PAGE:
Nevada and the businesses and agencies operating within it have no intention to do anything about timeshare fraud, so I hope the court of public opinion will be more effective. Please Share my article on your Facebooks to let people know about timeshare business practices and to seek answers to questions you should ask before signing any timeshare contract. If you don’t, you may find yourself stuck in a timeshare trap as we are.

I am writing this article to let people know about our Tahiti Village timeshare experience. I hope to warn other people to ask the right questions, so they don’t find themselves saddled with a timeshare they can’t get rid of. We made our last payment December 2017. I last heard from Tahiti Village in April. We have always had good credit, but now, as seniors, we face foreclosure.

I retired from a ATT & T, so I understand customer service. Our experience with Tahiti customer service has been disappointing. When I wrote good comment cards, Tahiti would respond, but when I submitted our concerns, Tahiti ignored those comments.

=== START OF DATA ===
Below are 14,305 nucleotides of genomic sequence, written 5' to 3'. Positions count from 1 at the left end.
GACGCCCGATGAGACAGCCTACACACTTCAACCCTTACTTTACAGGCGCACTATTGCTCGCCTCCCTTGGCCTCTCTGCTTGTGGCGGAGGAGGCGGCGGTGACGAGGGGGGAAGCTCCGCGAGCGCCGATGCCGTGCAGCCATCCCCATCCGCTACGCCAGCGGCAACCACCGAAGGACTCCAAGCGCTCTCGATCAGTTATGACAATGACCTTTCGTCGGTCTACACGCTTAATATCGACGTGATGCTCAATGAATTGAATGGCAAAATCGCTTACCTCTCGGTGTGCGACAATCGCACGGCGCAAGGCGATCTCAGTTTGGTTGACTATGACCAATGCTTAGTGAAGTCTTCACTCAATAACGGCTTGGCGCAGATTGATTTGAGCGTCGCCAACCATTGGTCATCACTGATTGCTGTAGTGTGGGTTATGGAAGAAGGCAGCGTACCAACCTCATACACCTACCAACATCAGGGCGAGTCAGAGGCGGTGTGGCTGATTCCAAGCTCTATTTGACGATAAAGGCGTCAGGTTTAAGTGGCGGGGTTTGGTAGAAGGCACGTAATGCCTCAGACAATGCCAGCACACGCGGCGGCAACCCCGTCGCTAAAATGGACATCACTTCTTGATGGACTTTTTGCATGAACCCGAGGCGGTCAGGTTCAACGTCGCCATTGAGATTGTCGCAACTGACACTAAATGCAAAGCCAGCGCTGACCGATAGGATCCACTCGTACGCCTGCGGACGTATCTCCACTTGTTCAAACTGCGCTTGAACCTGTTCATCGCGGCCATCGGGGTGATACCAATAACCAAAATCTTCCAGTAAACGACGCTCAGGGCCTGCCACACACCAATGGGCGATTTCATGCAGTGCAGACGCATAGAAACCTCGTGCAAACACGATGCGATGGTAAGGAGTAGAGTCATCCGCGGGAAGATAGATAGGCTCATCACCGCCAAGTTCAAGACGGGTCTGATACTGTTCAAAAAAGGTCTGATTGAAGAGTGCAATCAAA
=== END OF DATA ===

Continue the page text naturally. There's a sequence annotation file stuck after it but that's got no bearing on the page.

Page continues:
When searching the internet, I found this email address from a member seeking other members who wish to pursue a class action lawsuit against Tahiti Village:  [email protected]

https://www.ripoffreport.com/reports/tahiti-village-scam/las-vegas-nevada-89119/tahiti-village-scam-shannon-deceptive-sales-lies-and-misrepresentation-of-facts-l-1432118

Tahiti Village has a Better Business Rating of A+ despite two of two negative reviews.

https://www.bbb.org/southern-nevada/business-reviews/resort/tahiti-village-vacation-club-in-las-vegas-nv-77371/reviews-and-complaints?section=reviews&reviewtype=negative